A Very Good Day

I love how life works. Whenever I’m going through something tough, it seems someone is sent in from the sidelines to remind me …

A) life is not fair (my dad also enjoys reminding me of this fact) and

B) life is not so bad. Not even kinda.

I enjoy a good reality check every once in a while (or every day, what the heck?).

No need to go into details, but due to some pretty awful back problems, I spent most of my summer confined to my couch, walking with a cane, and doing very few of the things I love to do—like not sitting on my couch or walking with a cane. Then I met Matt Bigos, a former motocross racer and mechanic who was paralyzed in a car crash (Travis Pastrana was driving the car) in June 2003. In November, Matt will race his first Ironman in Panama City, Fla., in November. Doctors told Matt he’d never walk again. So he decided to run. I originally reported on the accident for EXPN.com four years ago and finally met Matt on my last trip to San Diego, the first trip I took after I lost the cane at the end of July. Sure snapped me back to reality. I’m writing about Matt’s journey in an upcoming issue of Men’s Fitness.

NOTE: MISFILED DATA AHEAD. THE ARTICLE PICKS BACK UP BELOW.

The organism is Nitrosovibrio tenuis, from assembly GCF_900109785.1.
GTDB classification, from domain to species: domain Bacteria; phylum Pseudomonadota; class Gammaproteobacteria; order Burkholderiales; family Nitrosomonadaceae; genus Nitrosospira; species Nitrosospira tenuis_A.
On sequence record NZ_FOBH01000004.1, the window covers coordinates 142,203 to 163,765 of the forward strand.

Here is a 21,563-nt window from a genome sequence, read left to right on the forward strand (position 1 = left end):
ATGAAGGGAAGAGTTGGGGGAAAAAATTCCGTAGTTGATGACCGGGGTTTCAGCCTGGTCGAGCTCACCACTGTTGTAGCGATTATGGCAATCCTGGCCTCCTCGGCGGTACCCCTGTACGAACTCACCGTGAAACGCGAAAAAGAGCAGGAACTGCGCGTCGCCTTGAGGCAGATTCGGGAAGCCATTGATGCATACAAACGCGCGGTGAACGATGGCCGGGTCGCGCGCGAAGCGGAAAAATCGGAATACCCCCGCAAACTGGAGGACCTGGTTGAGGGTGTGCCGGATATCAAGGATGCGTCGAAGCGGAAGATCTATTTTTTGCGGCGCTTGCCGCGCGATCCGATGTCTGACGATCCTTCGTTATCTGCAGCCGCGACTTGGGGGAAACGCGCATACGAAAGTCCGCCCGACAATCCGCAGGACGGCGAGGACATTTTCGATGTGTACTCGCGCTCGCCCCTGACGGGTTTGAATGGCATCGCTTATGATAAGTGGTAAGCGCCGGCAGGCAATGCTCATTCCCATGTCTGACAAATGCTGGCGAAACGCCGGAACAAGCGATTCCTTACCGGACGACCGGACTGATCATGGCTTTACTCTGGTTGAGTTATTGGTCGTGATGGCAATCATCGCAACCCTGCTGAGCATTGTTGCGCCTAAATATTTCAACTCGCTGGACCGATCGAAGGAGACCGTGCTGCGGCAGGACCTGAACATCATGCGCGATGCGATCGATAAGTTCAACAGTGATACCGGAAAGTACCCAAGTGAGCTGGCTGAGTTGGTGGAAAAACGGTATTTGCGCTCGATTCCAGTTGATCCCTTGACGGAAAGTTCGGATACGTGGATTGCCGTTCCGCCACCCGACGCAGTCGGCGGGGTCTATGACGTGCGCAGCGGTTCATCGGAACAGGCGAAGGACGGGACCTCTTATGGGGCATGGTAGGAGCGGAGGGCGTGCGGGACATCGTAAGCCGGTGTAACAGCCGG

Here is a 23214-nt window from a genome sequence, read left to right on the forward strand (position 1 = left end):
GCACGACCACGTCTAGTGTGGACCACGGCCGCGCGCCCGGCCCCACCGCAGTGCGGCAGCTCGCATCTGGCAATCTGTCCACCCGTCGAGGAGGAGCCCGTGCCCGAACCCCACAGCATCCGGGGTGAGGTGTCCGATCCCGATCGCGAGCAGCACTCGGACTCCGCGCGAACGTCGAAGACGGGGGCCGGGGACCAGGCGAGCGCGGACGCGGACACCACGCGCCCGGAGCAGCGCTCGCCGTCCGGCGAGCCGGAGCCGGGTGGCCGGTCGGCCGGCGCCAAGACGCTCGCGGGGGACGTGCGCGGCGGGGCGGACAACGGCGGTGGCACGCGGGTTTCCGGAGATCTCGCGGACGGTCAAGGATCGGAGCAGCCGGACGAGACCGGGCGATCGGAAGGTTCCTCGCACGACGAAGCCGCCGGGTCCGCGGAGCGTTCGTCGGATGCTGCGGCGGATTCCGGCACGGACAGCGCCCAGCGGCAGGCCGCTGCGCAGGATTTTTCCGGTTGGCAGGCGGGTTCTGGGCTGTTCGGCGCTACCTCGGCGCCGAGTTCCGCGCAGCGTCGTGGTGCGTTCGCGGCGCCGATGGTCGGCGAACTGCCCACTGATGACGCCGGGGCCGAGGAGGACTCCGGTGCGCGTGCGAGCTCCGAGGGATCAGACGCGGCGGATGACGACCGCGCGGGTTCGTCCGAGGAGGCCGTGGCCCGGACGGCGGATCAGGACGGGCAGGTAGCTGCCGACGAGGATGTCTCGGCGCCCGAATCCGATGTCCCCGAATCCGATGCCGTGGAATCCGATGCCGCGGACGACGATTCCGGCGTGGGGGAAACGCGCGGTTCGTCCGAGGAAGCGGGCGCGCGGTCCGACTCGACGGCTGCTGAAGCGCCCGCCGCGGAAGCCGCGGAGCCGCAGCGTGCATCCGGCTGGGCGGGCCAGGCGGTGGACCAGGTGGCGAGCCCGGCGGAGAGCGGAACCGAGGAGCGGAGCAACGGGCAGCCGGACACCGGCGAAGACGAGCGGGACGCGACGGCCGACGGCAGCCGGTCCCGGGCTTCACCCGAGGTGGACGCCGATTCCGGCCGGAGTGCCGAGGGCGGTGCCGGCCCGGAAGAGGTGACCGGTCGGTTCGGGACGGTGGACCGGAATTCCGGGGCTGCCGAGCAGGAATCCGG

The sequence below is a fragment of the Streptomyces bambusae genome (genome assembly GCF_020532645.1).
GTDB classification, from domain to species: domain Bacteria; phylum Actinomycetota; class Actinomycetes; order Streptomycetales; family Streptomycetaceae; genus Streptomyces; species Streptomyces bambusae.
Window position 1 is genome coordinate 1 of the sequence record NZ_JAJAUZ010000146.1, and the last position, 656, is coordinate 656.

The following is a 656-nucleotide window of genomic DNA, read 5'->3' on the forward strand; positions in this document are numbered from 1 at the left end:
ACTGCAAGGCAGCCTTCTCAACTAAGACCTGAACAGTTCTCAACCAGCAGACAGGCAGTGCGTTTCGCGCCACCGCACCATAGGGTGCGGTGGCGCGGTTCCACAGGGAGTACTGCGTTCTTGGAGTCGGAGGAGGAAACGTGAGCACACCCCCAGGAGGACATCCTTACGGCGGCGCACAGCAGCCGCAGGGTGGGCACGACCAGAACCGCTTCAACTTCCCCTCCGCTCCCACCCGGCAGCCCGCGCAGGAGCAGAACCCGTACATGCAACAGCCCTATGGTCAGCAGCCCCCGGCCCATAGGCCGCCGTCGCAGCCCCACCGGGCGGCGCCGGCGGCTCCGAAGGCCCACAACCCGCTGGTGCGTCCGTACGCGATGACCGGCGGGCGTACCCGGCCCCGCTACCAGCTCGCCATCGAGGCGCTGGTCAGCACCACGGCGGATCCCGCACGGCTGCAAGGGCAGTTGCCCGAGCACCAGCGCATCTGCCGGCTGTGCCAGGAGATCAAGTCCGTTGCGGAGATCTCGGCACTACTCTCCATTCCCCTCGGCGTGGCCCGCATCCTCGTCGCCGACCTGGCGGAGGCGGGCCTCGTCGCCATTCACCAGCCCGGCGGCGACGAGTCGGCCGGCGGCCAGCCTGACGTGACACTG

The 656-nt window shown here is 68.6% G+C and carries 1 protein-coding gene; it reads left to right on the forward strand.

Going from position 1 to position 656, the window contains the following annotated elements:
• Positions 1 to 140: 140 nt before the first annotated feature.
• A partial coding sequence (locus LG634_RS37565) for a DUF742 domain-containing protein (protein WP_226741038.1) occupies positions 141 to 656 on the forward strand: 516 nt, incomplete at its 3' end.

Then, today, I met Ricky James. No, not that Rick James. This one. I’ve been following Ricky’s story for a while, and was excited to have the chance to finally meet him in person. Also a former motocross racer, Ricky was paralyzed in a race two and a half years ago, when he was 16. Ricky is what doctors call a “complete” paraplegic, which means until science catches up with spinal cord injuries, he will spend the duration of his life in a wheelchair.

Except for when he’s riding his dirt bike, driving a monster truck, racing trucks and jumping freestyle ramps.

Ricky is certainly not the first rider in motocross to be paralyzed (not even the first in his hometown of Murrieta, Calif., the mecca of moto) while racing. But he was the first to say, Okay, I’m paralyzed. So what? Doesn’t mean I can’t stop riding. And amazingly, he hasn’t. In July, he became the first paraplegic to race the Baja 500 and a couple weeks before my visit, he attempted the first backflips of his life into Ronnie Renner’s foam pit. He says he had no interest in freestyle before the accident. Now he’s interested in everything.

I drove to the James’ home planning to spend a couple hours getting to know Ricky and his parents, take a few pictures of the bike he and his dad modified to allow him to ride, and then head back to LA in time to beat the traffic. Six hours later, I left not because I wanted to, but because I was late for an event I was attending that night (the 35th Annual Surfer Poll Awards in Anaheim).

I hope to tell Ricky’s story in the magazine sometime soon. It’s a damn good one.

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